Bob Watters of SSA Marine, the company that wants to build the Gateway Pacific Terminal, says climate change has no place in the environmental review.

“This is the kind of precedent that precludes our country from being able to go ahead and continue to expand our exports,” he says. “Actually, what it will do is constrict the exports that we have in our country and our economy.”

Watters isn’t alone. The Alliance for Northwest Jobs and Exports, as well as several elected officials and labor unions, have publicly echoed his sentiments.

“It’s a real slippery slope,” Watters says. “If you look at the greenhouse gas effects of a product that we manufacture and export do you look at that with Boeing aeroplanes? The jets Boeing produces and sells to the international airlines produce greenhouse gases.”

Unlike Boeing Airplanes, coal is the single largest contributor to global CO2 emissions.

And according to a new report from the International Energy Agency, if emissions continue to increase at the current rate, global average temperatures could increase by up to 9 degrees Fahrenheit by the end of this century.

The overwhelming majority of scientists agree that the earth’s climate is changing and our green house gas emissions are contributing to that change.

“And what that means for our planet is very serious, in fact what that means for the Pacific Northwest is very serious,” says Dan Jaffe, an atmospheric and climate scientist with the University of Washington in Bothell.

“It means snow packs disappearing, it means major changes to agriculture, major changes to our water resources in this state,” Jaffe says. “We live on water. Its our electricity, its our salmon, its our agriculture, its our recreation, our skiing.”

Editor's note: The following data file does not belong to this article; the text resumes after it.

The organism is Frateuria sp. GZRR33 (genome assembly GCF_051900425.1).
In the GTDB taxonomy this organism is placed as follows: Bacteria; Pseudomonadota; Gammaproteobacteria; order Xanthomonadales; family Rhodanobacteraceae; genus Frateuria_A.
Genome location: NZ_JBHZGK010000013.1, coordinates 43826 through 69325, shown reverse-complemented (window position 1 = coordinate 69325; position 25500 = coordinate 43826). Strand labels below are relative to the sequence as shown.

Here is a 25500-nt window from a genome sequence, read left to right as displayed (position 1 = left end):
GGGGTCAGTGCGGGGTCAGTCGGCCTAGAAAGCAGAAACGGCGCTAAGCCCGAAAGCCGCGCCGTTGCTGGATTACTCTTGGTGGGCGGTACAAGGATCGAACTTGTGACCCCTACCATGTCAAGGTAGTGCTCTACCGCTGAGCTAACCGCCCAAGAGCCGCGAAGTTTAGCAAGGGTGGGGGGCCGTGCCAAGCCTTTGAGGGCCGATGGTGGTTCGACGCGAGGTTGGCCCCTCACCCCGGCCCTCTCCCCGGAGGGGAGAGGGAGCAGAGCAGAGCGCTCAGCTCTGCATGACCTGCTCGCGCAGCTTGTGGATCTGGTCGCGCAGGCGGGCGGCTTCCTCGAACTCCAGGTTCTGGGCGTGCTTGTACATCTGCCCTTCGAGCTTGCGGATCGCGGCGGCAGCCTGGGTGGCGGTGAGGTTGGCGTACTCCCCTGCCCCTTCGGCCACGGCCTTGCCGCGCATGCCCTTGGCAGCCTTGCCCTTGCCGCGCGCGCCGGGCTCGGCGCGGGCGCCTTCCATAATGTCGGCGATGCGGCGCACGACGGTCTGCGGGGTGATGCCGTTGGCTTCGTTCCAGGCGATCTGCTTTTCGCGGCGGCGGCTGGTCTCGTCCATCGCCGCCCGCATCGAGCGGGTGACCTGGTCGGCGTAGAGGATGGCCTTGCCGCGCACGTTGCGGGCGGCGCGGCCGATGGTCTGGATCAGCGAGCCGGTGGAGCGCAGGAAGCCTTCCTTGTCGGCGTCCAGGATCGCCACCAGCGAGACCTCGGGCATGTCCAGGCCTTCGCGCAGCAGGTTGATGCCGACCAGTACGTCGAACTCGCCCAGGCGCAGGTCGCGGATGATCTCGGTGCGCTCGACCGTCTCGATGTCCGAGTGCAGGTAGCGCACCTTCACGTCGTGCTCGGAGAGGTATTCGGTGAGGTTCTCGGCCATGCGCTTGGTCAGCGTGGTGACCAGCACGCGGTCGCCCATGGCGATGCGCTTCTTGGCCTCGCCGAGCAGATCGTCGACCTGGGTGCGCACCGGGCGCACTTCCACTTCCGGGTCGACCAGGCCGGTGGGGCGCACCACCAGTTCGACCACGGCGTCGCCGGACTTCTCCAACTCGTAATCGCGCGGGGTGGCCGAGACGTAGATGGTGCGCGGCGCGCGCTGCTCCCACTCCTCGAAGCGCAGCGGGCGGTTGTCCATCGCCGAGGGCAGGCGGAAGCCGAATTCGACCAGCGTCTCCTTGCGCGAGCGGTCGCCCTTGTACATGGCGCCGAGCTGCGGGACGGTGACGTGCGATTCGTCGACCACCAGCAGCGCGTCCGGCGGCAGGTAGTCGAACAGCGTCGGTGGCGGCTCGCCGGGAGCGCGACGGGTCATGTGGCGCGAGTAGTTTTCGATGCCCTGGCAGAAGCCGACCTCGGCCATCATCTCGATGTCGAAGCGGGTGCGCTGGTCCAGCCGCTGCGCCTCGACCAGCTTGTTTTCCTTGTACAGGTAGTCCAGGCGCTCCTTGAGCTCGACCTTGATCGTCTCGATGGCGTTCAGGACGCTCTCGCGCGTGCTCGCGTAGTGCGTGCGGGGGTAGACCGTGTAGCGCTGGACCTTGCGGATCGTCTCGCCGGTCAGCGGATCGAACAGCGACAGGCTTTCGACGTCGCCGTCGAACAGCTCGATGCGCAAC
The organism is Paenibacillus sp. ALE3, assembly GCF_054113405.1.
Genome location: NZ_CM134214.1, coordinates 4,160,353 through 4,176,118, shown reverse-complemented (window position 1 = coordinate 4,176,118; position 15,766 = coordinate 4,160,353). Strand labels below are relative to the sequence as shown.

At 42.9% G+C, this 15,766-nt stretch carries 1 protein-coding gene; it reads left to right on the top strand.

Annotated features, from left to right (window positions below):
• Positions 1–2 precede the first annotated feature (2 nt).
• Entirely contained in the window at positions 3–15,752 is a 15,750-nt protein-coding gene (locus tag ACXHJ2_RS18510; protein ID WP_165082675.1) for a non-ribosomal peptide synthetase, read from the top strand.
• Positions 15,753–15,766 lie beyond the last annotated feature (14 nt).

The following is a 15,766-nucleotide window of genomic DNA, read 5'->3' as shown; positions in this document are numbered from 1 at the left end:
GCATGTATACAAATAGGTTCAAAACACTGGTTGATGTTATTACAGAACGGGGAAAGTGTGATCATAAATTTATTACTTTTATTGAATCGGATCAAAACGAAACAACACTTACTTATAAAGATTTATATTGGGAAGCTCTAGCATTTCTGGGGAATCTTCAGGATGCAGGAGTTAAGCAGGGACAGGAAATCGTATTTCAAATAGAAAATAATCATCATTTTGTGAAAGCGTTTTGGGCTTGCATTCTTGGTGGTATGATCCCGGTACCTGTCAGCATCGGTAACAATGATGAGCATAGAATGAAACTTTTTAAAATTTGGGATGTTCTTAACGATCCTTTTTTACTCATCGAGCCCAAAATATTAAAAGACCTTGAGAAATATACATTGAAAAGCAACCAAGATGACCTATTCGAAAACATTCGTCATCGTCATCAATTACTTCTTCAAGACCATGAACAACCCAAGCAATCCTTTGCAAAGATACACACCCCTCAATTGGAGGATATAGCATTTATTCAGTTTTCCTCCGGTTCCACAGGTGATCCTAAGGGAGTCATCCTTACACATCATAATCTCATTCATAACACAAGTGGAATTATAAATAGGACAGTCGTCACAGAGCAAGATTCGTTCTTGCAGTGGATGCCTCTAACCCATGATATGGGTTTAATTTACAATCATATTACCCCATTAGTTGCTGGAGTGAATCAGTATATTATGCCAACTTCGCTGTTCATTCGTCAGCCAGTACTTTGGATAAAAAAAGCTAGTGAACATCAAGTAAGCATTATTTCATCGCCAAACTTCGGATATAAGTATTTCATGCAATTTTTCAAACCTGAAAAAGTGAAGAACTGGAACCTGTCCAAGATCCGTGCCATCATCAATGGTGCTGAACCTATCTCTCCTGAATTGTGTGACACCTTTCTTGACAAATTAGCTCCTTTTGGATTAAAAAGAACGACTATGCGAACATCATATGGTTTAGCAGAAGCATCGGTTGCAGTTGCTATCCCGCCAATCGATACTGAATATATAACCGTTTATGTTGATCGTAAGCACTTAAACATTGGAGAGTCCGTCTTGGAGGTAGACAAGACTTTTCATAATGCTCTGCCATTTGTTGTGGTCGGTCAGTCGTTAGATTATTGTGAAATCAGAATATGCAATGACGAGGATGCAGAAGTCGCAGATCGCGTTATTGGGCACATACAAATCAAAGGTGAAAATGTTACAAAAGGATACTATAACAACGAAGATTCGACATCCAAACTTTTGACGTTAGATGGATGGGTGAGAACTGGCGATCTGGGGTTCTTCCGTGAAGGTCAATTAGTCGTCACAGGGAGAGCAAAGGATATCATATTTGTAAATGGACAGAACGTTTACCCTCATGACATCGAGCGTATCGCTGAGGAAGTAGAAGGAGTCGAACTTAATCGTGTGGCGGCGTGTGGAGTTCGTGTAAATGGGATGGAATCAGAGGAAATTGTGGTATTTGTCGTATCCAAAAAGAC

The U.S. is a major player in the global coal export market – and hopes to be even more competitive in coming years. American coal companies acknowledge that building Northwest export terminals to move Wyoming and Montana coal to the Asian market is critical.

Jaffe says that even though that 100 million tons of exported coal may not single-handedly tip the scales towards global catastrophe, climate change shouldn’t be left out of the conversation.

“If we don’t consider the climate impacts from burning coal, whether it’s here or somewhere far away, pretty much the climate game is over and we lost.”

American coal exports have doubled since 2007. If the three terminals are built in the Northwest, that figure could almost double, once again.

But despite the continued increase in American energy exports, the federal government has yet to release any sort of national policy that would take climate change-causing emissions from those exports into account.

You can hear more from Rachel Howell, Bob Watters and Dan Jaffe. They’re among the people featured in the documentary, COAL, which airs Wednesday night at 7:30 on KCTS channel 9 and 10 PM Wednesday night on OPB Television.

© 2013 KUOW